We have already discussed how roll yield can negatively affect the overall return of a commodity holding The impact of contango or backwardation can be relatively large compared to the overall return.
Petroleum has unfortunately been in the news lately. Nevertheless, Crude Oil performance last year gave us a good illustration of the impact that contango/backwardation can have.
Crude Oil’s had a fantastic year in 2009. The spot price bottomed around 35 and topped 80 to finish on a near +100% performance
Many would assume that quick and easy way to double their money was to invest in Crude Oil in 2009 (assuming you could time the top and bottom perfectly). This is without counting the strong effect of contango that would have eaten into the return.
This can be illustrated by the fact that the USO ETF – supposed to reflect the performance, less expenses, of the spot price of West Texas Intermediate (WTI) light, sweet crude oil – did not manage to emulate the levels of performance seen in the Crude Oil spot price in 2009:
This is, of course, because the ETF managers invest in Crude Oil futures and are subject to the same contango, which eats into their returns.
Below is a chart of several prices for Crude Oil in 2009:
All prices are rebased to start 2009 at the same level as the spot price.
Whereas you cannot trade the spot price, you can trade using the 3 other contracts. Note how they all underperform the spot price performance: this is contango in action.
Most people call this a negative roll yield (long positions in a market in contango or short positions in a market in backwardation) because the drift is more apparent at time of rolling over to the new contract (which is priced dearer than the current contract), however the decay induced by the contango is gradual and erodes the price regularly – as can be seen in the further-dated contracts (the premium priced in the future-dated contract deflates gradually to zero at time of expiry).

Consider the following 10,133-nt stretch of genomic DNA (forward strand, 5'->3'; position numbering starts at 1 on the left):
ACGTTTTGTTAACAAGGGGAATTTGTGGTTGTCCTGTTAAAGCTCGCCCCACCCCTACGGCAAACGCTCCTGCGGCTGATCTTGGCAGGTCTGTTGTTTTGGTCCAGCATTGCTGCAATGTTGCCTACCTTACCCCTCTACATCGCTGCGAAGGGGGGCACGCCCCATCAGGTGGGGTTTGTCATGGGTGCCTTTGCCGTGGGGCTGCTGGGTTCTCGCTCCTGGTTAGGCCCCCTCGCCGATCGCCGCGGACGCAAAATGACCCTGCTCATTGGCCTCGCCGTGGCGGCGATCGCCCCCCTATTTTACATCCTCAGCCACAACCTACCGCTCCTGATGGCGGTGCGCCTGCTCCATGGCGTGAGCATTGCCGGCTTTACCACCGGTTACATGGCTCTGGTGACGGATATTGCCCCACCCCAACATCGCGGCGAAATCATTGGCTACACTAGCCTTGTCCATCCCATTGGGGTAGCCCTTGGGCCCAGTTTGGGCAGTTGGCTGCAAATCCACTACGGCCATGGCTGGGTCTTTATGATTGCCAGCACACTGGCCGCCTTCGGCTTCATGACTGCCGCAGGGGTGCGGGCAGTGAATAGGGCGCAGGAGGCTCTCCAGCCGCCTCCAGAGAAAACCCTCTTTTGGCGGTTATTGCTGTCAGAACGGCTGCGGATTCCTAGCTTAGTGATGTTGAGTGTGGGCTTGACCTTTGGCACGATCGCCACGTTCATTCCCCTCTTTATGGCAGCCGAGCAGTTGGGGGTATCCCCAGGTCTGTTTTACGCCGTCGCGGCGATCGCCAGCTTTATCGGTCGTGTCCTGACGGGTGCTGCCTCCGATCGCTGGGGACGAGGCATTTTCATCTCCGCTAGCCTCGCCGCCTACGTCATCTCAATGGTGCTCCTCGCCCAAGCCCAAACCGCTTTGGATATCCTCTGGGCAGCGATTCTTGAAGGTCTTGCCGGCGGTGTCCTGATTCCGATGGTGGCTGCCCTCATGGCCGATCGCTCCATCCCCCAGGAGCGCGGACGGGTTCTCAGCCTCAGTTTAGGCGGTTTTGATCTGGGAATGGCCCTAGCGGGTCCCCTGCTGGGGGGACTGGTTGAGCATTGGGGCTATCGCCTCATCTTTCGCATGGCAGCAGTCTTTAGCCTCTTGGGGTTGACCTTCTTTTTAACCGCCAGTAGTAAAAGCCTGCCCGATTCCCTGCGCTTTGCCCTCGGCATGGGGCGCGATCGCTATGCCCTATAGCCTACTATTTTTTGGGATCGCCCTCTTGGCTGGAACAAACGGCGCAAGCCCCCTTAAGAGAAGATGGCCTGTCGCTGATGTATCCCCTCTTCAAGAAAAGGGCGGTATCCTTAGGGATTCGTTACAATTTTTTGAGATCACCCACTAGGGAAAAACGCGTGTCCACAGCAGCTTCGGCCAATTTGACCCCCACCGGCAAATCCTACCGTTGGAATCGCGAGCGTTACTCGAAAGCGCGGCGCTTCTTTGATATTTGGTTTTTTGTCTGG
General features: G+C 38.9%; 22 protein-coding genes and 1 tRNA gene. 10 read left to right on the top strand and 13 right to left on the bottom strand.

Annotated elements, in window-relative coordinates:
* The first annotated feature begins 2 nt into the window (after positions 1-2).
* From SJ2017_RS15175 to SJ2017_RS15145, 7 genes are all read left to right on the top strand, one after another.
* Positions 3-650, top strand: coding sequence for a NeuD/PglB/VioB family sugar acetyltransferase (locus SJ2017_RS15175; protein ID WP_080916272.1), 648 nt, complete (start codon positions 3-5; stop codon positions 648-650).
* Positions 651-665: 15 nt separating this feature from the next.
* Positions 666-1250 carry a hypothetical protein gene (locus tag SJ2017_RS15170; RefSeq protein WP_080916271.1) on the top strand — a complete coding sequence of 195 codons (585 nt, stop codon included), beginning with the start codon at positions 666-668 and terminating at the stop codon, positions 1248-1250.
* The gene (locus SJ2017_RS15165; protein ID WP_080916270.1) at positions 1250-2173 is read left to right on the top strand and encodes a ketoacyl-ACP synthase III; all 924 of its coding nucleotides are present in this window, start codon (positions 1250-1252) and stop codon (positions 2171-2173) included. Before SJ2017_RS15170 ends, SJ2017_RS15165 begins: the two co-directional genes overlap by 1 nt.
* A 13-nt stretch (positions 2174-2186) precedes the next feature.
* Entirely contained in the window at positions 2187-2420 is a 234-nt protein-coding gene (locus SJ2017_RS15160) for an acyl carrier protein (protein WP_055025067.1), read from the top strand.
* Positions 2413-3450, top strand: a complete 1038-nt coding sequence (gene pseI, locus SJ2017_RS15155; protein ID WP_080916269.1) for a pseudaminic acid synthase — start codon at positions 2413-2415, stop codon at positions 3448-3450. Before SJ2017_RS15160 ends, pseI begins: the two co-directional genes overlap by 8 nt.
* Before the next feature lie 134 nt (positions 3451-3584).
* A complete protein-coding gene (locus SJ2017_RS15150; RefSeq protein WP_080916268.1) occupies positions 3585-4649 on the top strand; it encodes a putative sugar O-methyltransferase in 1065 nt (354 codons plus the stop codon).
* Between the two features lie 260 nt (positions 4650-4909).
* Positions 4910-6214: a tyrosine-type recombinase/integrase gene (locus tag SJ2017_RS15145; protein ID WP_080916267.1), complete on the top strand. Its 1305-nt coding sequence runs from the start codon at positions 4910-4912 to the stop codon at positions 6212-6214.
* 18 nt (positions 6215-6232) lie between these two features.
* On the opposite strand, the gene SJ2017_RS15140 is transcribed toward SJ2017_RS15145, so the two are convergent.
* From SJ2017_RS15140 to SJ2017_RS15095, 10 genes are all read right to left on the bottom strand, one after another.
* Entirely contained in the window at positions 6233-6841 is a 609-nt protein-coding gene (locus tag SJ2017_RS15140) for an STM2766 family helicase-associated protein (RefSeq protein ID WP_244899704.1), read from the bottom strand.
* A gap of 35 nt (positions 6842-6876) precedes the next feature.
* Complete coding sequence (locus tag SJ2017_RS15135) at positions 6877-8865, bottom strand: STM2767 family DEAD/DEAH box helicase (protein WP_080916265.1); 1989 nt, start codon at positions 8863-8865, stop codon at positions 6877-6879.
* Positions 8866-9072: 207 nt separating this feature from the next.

The commodity yield curve is clearly an incidental impact on an overall trading strategy results, but it can also be used to form the basis of the strategy itself
One such example of a strategy using term structure (aka. yield curve) as a trading signal is described in the paper
Tactical Allocation in Commodity Futures Markets: Combining Momentum and Term Structure Signals.
ABSTRACT: This paper examines the combined role of momentum and term structure signals for the design of profitable trading strategies in commodity futures markets. With significant annualized alphas of 10.14% and 12.66% respectively, the momentum and term structure strategies appear profitable when implemented individually. With an abnormal return of 21.02%, a novel double-sort strategy that exploits both momentum and term structure signals clearly outperforms the single-sort strategies.
The authors calculate the roll return for various instruments and select the most backwardated and contangoed markets. Only backwardated markets are allowed to be long and contangoed markets to be short. The increase in performance compared to a standard momentum strategy appears interesting.
Another idea to explore is using term structure as a filter to a Trend Following strategy. Similarly to the concept explained above, one could prevent going short strongly backwardated contracts or long strongly contangoed contracts – basically avoid the markets where the odds are stacked against them.
I have not come across any such published test but found this paper:
It gives interesting fundamental insights as to why markets might be in contango or backwardation and studies the impact or prediction power of the roll yield on a passive long investment strategy. One of their conclusions is that yield return rates start having predictive power when considered on a long-term basis (multi-year) as opposed to monthly measurements.